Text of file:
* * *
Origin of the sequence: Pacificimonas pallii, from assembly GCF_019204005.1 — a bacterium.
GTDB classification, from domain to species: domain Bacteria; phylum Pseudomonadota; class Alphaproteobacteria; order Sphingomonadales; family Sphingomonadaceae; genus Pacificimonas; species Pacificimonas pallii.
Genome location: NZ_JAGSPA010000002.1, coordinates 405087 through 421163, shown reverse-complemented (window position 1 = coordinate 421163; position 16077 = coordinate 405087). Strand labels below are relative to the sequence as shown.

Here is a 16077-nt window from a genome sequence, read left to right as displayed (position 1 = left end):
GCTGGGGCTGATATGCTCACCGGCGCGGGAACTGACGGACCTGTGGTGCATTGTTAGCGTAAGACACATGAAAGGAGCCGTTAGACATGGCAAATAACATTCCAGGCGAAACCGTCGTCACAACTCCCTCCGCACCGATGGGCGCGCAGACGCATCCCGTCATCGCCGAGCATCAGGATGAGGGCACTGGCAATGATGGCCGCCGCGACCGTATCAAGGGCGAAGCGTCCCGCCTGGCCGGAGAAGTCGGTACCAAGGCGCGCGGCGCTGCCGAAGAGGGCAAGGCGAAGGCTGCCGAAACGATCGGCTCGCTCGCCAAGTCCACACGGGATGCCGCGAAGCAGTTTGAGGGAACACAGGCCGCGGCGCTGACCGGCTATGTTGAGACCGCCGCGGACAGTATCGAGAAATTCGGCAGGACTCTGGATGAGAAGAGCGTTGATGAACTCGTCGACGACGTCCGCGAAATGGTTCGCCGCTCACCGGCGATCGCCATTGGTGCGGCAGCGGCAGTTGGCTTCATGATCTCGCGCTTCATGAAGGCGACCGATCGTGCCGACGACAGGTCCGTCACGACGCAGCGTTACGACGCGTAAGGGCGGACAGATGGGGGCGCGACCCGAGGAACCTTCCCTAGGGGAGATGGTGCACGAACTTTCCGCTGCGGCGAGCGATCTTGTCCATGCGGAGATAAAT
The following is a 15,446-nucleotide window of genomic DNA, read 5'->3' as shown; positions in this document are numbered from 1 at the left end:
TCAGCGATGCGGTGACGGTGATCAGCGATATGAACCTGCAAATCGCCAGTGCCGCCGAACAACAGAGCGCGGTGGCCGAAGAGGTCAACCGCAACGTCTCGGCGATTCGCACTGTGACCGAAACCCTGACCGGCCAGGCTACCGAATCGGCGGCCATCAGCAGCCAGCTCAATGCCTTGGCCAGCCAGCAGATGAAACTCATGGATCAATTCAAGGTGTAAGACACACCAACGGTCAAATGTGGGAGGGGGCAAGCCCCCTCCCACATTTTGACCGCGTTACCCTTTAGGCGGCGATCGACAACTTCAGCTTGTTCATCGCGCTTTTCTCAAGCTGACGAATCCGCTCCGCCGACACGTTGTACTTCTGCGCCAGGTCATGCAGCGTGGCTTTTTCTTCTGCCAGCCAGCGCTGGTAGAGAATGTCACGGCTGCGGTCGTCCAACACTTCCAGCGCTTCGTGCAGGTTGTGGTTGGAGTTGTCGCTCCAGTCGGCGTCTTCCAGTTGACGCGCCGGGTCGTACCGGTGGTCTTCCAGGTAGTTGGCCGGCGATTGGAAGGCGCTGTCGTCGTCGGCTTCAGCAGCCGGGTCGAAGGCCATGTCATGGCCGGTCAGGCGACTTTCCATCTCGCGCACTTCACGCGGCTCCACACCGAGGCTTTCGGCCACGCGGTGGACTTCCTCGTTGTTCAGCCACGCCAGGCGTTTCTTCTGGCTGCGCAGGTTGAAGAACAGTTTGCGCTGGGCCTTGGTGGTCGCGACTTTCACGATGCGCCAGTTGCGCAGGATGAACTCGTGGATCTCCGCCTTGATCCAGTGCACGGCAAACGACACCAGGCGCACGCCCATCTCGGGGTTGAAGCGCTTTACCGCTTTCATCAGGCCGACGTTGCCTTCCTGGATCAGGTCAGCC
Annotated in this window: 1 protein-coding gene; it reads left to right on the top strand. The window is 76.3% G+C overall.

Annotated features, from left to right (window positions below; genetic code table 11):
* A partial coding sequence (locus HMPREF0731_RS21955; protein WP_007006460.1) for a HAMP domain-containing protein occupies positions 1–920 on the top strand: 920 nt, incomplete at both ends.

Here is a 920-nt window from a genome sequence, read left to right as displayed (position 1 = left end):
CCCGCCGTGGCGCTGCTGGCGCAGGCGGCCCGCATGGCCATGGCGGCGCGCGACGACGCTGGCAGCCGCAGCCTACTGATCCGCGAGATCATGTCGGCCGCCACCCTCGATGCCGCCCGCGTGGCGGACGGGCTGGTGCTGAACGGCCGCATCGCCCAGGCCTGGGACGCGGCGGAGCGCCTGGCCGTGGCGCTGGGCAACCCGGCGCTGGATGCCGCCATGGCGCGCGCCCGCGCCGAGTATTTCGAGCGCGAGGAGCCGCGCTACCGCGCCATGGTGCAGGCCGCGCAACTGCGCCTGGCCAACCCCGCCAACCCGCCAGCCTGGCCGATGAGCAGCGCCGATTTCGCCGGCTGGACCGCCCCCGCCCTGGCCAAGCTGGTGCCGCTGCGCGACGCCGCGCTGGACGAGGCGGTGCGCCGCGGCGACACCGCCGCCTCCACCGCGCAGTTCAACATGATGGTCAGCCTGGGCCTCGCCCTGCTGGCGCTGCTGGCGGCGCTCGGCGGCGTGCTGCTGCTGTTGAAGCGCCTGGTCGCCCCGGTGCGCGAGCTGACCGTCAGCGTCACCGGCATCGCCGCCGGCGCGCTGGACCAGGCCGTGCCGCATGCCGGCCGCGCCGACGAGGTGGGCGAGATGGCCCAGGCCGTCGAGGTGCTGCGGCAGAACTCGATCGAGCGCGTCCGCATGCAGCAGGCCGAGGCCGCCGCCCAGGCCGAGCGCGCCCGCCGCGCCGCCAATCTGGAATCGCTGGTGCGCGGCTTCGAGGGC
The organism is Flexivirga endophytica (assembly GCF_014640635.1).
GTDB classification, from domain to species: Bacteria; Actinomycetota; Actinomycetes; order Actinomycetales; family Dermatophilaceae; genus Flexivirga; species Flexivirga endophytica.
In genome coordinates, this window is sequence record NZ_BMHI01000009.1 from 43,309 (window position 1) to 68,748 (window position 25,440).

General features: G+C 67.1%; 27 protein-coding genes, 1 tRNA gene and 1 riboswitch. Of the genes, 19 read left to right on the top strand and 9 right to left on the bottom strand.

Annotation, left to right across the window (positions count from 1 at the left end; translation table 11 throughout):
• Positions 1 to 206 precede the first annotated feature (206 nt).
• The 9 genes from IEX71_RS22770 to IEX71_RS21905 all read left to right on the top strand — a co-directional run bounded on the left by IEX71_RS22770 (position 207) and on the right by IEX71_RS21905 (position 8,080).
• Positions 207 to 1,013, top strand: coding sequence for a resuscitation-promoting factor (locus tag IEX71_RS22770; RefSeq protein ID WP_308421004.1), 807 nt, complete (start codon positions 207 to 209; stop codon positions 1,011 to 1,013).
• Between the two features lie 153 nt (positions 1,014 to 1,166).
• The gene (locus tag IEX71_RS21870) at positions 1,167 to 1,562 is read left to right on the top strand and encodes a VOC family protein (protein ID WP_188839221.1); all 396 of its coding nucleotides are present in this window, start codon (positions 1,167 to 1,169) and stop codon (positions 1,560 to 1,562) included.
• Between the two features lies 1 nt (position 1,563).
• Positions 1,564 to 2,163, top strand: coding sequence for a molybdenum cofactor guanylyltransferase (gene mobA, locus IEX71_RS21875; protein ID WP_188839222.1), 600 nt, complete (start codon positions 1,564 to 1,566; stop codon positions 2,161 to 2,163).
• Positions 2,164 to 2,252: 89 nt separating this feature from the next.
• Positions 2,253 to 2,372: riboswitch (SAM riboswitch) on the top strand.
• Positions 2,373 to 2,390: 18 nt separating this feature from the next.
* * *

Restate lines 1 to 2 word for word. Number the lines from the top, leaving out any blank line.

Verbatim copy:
Origin of the sequence: Pacificimonas pallii, from assembly GCF_019204005.1 — a bacterium.
GTDB classification, from domain to species: domain Bacteria; phylum Pseudomonadota; class Alphaproteobacteria; order Sphingomonadales; family Sphingomonadaceae; genus Pacificimonas; species Pacificimonas pallii.